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How sustainable finance helps the real economy go green

24 January, 2020Ben Caldecott

Ben Caldecott showcases a ‘sustainable finance framework’ that could help regulators, bankers and consumers measure the impact of financial services and finance products on greening the real economy.

Clear light bulb with small green shoot inside

According to the Global Sustainable Investment Alliance, assets managed under sustainable investment strategies reached $30.7trn globally in 2018 – a 34% increase from 2016.

This is probably a good indicator of the rapid growth and increasing interest in sustainable finance. But the numbers also highlight the yawning gap between embellishment and greenwashing on the one hand, and realising the genuine integration of the environment into financial decision-making on the other.

This gap is a big problem.

It is a problem for central banks and supervisors seeking to ensure that environment-related risks are being properly managed by financial institutions.

It is a problem for policymakers wanting to see capital reallocated to activities that will help them deliver the Paris Agreement and the Sustainable Development Goals.

And it’s a big problem for consumers who care about the environment.

Retail investors increasingly want their investments to have smaller environmental footprints – and for these to become aligned with environmental thresholds as quickly as possible.

Growing societal concern extends to environmental challenges including:

  • climate change
  • habitat destruction
  • biodiversity loss
  • overfishing
  • and plastic pollution.

Reducing exposure

Can we be sure that the financial products and services on offer reduce exposure to environmental impacts and/or environmental risks?

The answer is yes, though claims of reduced environment impact and/or risk are often misleading or inaccurate.

Much more needs to be done to improve the data, analysis, and transparency required to track changes in environmental risk and impact exposures.

Impact on the real economy

And can we be sure whether a ‘green’ or ‘sustainable’ labelled financial product will help the real economy transition to environmental sustainability?

Yes, we can. But there has been much less interest and urgency in clarifying this. I suspect this is in part because of how little impact many of the products and services that are currently promoted actually have.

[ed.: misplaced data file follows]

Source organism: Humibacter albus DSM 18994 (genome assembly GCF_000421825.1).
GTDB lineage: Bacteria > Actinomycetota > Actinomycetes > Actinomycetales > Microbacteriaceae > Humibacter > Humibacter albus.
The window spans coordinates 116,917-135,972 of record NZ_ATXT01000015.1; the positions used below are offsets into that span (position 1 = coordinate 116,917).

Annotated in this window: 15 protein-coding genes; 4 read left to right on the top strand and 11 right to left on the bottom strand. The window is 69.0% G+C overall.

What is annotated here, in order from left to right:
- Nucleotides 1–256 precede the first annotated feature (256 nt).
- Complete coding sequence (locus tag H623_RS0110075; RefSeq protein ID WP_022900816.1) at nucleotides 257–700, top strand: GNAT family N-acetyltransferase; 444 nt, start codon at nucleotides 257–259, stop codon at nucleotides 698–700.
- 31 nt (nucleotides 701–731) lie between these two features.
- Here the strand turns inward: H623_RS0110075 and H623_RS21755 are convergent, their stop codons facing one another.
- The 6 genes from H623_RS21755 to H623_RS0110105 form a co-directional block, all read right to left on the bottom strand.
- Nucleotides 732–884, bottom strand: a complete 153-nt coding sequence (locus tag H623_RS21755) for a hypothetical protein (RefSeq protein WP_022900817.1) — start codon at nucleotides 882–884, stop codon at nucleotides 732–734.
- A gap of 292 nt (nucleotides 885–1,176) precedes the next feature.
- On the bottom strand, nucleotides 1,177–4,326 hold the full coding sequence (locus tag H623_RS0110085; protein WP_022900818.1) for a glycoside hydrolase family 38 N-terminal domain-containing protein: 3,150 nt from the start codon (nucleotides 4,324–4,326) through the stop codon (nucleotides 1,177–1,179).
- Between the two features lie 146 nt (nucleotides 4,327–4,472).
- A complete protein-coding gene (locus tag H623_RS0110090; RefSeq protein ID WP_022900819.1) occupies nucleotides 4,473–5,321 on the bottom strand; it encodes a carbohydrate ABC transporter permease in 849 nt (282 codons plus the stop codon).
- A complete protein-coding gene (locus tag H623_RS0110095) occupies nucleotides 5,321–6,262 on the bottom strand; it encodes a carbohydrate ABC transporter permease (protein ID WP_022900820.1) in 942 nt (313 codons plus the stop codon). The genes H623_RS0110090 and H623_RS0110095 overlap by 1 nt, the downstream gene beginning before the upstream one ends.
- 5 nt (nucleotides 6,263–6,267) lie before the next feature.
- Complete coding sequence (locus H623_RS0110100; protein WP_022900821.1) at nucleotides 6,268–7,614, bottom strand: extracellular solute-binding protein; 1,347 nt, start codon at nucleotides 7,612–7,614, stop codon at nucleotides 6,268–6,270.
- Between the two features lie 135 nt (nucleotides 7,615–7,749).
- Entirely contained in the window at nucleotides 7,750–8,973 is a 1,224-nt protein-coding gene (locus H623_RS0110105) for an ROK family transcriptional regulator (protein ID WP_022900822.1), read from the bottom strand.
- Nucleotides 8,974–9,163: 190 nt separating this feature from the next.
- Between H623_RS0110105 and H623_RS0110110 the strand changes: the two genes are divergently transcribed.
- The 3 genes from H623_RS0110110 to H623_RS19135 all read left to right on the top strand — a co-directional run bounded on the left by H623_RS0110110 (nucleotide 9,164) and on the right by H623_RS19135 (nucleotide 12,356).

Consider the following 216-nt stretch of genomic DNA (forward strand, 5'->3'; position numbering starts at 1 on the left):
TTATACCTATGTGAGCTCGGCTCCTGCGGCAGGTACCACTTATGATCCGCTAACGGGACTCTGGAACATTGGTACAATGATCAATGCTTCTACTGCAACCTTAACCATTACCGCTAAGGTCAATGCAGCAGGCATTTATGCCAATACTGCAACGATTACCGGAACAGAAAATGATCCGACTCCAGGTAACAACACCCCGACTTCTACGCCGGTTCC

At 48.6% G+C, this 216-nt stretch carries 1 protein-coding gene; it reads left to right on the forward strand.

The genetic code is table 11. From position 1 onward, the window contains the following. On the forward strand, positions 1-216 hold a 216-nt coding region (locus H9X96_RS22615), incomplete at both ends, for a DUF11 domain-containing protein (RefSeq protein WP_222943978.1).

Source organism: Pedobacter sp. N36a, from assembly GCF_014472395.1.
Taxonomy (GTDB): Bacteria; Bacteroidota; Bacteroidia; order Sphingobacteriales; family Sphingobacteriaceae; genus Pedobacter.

So what can we do to improve this?

Sustainable finance framework

There are only a few ways sustainable finance products and services can impact the real economy. These are set out broadly in the framework below:

  1. cost of capital – reduce, or increase, the cost of capital for ‘green’ or ‘brown’ projects
  2. liquidity – increase, or reduce, liquidity for ‘green’ or ‘brown’ projects
  3. provide or enable risk management of environment-related physical and transition risks
  4. encourage or enable companies to adopt more sustainable practices
  5. support systemic change through spill over effects

Testing the framework

Quite simply, if a green or sustainable labelled financial product or service doesn’t do at least one of the first four things listed – and can’t evidence that it is making a difference – we have a problem.  Products and services that claim to be greening the economy need to have a very clear theory of change.

Let’s look at a few examples.

Green bonds

I would argue that there is very little evidence to support the claim that standard ‘recourse-to-the-issuer’ green bonds – where the repayment obligations reside with the legal entity issuing the bonds – contribute to 1, 2, or 3.

And a lot hinges on the claims their proponents make for 4 and 5. In contrast, non-recourse green project or infrastructure bonds could additionally provide 3 to investors.

Sustainability improvement loans

I think they can certainly support 1, 3, and 4, and there is an argument to made in favour of 2 and 5.

Sustainable listed equities funds benchmarked to the S&P500 or FTSE100

They won’t contribute to 1 or 2, might potentially contribute to 3 depending on the fund and the investor’s other holdings. They could contribute to 4 if the fund has an effective investor engagement strategy. They may possibly contribute to 5, but it’s very debateable.

Regulating green finance

It’s clear that consumers need more choice. And the products and services on offer need to make a real difference. Financial regulators have an important role here.

Progress is being made, particularly by the UK’s Financial Conduct Authority (FCA).

In a report published in October 2019 they said:

“The ‘sustainable’ label is applied to a very wide range of products. On the face of it, some of these do not appear to have materially different exposures to products that do not have such a label…

“[As such we will] challenge firms where we see potential greenwashing, clarify our expectations and take appropriate action to prevent consumers being misled.”

We should all demand much more progress. If a product is claiming it will do something, it should be clear how it will do it and there should be an accountable and transparent way of measuring the claimed contribution over time.

Financial supervisors should be much stricter at authorising and monitoring product and fund claims. The above framework can help them and others make this a reality.

Ben-CaldecottDr Ben Caldecott is founding Director of the Oxford Sustainable Finance Programme and an Associate Professor at the University of Oxford, as well as Co-Chair of the Global Research Alliance for Sustainable Finance and Investment and a Senior Adviser to the Chair and CEO of the Green Finance Institute.

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